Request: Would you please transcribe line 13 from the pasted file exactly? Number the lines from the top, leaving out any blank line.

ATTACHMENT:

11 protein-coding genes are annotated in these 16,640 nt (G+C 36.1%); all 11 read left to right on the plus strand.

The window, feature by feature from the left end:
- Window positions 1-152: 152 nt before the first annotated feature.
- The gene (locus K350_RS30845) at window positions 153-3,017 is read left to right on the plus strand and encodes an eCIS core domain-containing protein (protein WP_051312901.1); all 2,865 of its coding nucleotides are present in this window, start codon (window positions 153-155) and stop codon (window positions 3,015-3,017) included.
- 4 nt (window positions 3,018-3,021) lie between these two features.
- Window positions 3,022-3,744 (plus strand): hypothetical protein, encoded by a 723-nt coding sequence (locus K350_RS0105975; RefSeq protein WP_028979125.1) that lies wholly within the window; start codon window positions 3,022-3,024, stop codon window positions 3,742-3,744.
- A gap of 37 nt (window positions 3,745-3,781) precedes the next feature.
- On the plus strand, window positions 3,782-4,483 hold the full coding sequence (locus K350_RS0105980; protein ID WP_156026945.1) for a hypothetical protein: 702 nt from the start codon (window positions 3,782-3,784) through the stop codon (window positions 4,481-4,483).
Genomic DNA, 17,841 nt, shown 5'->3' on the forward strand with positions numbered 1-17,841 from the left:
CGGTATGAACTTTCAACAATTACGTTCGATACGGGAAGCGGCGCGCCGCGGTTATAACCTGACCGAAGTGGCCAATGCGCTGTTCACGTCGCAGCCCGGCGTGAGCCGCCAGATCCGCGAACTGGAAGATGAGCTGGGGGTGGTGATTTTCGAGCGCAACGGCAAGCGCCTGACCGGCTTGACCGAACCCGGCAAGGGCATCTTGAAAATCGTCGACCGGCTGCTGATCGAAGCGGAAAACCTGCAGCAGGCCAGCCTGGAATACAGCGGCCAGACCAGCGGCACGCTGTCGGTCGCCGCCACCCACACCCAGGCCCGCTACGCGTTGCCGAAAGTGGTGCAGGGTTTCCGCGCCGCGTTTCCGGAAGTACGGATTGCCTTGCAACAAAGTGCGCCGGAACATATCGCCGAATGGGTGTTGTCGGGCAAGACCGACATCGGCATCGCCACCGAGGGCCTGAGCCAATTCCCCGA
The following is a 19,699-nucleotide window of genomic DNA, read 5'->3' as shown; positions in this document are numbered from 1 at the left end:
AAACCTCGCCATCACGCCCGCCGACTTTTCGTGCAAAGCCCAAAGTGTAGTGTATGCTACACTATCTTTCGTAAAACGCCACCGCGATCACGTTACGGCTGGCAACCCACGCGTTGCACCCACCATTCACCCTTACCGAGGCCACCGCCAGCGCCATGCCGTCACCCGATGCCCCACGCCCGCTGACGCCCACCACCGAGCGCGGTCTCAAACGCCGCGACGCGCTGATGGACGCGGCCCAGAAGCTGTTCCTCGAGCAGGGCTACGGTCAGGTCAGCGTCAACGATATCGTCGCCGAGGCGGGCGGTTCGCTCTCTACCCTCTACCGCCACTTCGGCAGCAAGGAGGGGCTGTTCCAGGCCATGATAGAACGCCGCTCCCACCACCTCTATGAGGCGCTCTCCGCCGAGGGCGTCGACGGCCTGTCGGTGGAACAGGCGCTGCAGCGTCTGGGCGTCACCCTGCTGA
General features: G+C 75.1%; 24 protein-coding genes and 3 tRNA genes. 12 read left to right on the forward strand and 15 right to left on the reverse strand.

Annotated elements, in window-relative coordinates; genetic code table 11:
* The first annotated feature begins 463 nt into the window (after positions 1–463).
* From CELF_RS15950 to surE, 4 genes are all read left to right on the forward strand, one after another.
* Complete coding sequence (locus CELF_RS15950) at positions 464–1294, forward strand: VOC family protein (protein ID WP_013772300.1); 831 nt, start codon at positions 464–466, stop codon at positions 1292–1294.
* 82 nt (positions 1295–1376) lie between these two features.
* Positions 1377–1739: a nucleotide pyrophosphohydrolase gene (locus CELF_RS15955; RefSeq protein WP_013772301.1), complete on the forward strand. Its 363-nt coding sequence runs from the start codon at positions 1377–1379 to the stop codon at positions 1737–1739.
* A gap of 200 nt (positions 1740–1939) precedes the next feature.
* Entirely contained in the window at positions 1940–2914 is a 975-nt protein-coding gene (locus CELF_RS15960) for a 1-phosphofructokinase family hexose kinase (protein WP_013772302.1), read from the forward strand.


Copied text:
General features: G+C 75.1%; 24 protein-coding genes and 3 tRNA genes. 12 read left to right on the forward strand and 15 right to left on the reverse strand.